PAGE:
If you have ever walked into a Pittsburgh Public elementary school and tried to find the kitchen, you will be hard pressed to do so. Only three of our elementary schools (grades K-5) have full-service kitchens. The rest of the 21 elementary schools have no kitchens at all. That’s right – no kitchens! No kitchen means no food preparation and no washing or sanitizing utensils. To do these things, we need commercial grade food service equipment like stainless steel counter space to prepare meals and 3-bowl sinks to wash dishes.
So how do we feed the 5,000+ students that attend these 21 elementary schools across the district? And what do we feed them? Let’s learn a little bit more about how the Food Service Department operates, and what that means for the kids.
To get started, we need to look off-site. We cannot prepare meals in these schools, so we have to get them from somewhere else. The Central Kitchen is located on the South Side in a 92,000 square foot facility. It may seem inconspicuous to the average passerby, but inside the building things are anything but ordinary. The Central Kitchen has been in operation since 1973 and over 10,000 lunches are produced in the building daily. That’s a lot of food – and that is only lunches. The Central Kitchen also prepares breakfasts and dinners for some schools, as well as Early Childhood meals and meals for outside contracts.
With over 10,000 meals per day being produced in the Central Kitchen, there is a lot to be done. So much, in fact, that it would not be cost effective to solely use manual labor. The Central Kitchen is home to a FEMC Packaging line that can push through up to 200 trays per minute. The trays are specially designed to be heated in the schools to the appropriate temperature for consumption. The Food Service Department refers to the trays as “hot packs”.
The FEMC packaging line has some pretty cool functions that allow for diversity in meal planning and preparation. “Dial fillers” allow for appropriate portioning of vegetables (1/2 cup portions). The line also features two 150 gallon “blending tanks with hoppers”, which enable items to be pumped into the trays like mashed potatoes, gravy, or marinara sauce. Additionally, there is an “automatic basket loader”, which places ten full hot pack lunch trays into stainless steel baskets for transportation, heating, and serving. However, there are limitations to using a Central Kitchen and hot pack method, the biggest of which includes sizing and consistency of food items. For example, broccoli florets are too large to fit through the dial fillers and therefore limits our service of frozen broccoli to elementary school students. Consistency of product can limit the use of the pumping function. For example, macaroni and cheese cannot be pumped because the force of the machine will tear the macaroni to shreds causing a “cheese soup” appearance.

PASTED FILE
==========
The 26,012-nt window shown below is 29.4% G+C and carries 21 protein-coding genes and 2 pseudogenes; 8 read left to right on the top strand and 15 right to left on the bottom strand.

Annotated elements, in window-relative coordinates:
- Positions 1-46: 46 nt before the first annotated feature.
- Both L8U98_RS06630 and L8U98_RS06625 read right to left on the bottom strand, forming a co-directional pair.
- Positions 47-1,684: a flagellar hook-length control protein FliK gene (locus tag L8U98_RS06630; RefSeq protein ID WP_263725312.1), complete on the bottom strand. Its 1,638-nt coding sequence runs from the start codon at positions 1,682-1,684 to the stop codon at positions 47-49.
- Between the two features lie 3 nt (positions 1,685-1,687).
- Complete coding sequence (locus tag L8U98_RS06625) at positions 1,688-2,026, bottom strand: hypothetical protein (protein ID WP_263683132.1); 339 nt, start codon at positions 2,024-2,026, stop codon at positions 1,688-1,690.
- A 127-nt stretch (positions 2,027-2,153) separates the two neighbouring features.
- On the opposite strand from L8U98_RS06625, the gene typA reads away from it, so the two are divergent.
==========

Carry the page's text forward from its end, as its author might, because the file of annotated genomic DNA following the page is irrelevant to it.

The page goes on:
After the food is prepared on the South Side, the hot packs are shipped out to the 21 elementary schools without kitchens across the district. Once on-site, the food is heated in an oven and brought up to safe temperatures prior to lunch service. The Central Kitchen is essential for safe food storage and preparation so that all Pittsburgh Public School students can eat hot, healthy, well-balanced meals – even those students in schools without kitchens.
For more information on the Central Kitchen, please contact Peter Fatalinio, Production Manager, at 412-529-3316.